"In one of the affected families, three people died and three are remaining, so we took these three behind the mountain to hide. In this other family, two died and three are remaining. ‘Another man who was just passing by to visit his neighbours was killed too. They were just farmers. His leg was cut and we tried to take him to hospital but he died.’ ‘The other injured man is lying at Kurmuk hospital after the [bomb] cut his feet and stomach.’ ‘Yesterday [1 October] there were two Antonovs around the area. They just circled overhead for one hour, so we are very scared.’ ‘Most of the people have stayed here, but behind the mountains. We sleep near the river during the day and come back to the village at night.’ ‘We just eat from these small, small farms; we just [grow food] near our houses because this year we haven’t been able to go to our farms in the valley to cultivate.’" (emphasis added)

"We don’t have sugar, we don’t have tea, we don’t have coffee. Also there is no medicine, people are just depending on the traditional medicine. ‘There are 3,475 people in the village and no one has enough food. We don’t know what to do,’ [said chief Abusita]."

Towards the end of September the UN declared that it was urgent to get food to the people of Blue Nile and South Kordofan, even as estimates of numbers of displaced persons and food needs was already inadequate to the realities of human need now apparent. Malik Agar, the elected governor of Blue Nile—and deposed by Khartoum—has estimated that half Blue Nile’s population of 1.2 million is "on the move." And they are on the move at a time that should be given over entirely to harvesting crops planted during the past rainy season. There is no way to verify Malik’s estimate, but it would be foolish to ignore the clear indications that hundreds of thousands of people are now displaced. More than 30,000 have already fled to Ethiopia; many others to neighboring Sennar State. As in South Kordofan, the very rough humanitarian assessments of food availability suggest that massive human starvation may be imminent if access is not granted by the regime. Valerie Amos, the head of UN humanitarian operations—and who in mid-July early declared that "we do not know whether these is any truth to the grave allegations of human rights abuses" in South Kordofan—found herself obliged to declare (August 30) that:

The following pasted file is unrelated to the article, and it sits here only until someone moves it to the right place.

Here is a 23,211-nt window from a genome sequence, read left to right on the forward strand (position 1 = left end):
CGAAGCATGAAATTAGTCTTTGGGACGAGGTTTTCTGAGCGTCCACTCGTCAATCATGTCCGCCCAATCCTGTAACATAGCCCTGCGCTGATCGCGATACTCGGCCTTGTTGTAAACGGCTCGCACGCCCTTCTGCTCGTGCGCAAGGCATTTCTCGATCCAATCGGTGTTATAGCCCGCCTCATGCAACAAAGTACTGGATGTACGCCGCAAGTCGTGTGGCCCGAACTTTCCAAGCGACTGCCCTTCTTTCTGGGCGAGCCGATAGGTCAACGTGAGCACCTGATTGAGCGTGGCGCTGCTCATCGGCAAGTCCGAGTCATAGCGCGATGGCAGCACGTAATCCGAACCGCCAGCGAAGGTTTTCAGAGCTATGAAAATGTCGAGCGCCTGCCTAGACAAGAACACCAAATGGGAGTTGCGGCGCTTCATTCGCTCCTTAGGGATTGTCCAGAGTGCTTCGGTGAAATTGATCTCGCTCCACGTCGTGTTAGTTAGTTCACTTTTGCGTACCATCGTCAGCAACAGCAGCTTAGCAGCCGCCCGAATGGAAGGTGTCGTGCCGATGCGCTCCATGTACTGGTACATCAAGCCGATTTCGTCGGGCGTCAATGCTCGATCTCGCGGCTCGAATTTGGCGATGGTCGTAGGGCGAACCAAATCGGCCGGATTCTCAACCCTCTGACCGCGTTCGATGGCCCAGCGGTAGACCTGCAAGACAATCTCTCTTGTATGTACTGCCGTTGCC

"[M]ore than 200,000 people affected by the fighting in South Kordofan faced ‘potentially catastrophic levels of malnutrition and mortality’ because of Khartoum denying access to aid agencies. Also this week, two leading human rights groups said that deadly air raids on civilians in rebel-held areas of the Nuba Mountains may amount to war crimes."

More recently the UN Food and Agricultural Organization (FAO) put the matter more bluntly, if still almost certainly understating, significantly, the scale of human need:

"The UN Food and Agriculture Organisation has also launched a $3.5-million appeal to help 235,000 people on the brink of starvation in Sudan’s embattled southern border region, because of fighting in Blue Nile and South Kordofan." (emphasis added)

The FAO has also indicated in its October 5 news release that the forecast for food security is exceedingly grim, and that "next month’s harvest is expected to generally fail." (emphasis added)

"Next month’s harvest is expected to generally fail … " —and there is no international humanitarian presence or access.

What will it take to stop the continuing slide toward catastrophe in South Kordofan and Blue Nile? And what about Darfur, which is no longer mentioned by the U.S. and the Europeans except parenthetically? To make matters worse, both the UN and the African Union are, for different reasons, committed to a representation of Darfur that minimizes ongoing suffering and destruction, and highlights an essentially meaningless (and potentially counter-productive) agreement that finally emerged in July from the bumbling and increasingly politicized Doha (Qatar) peace talks.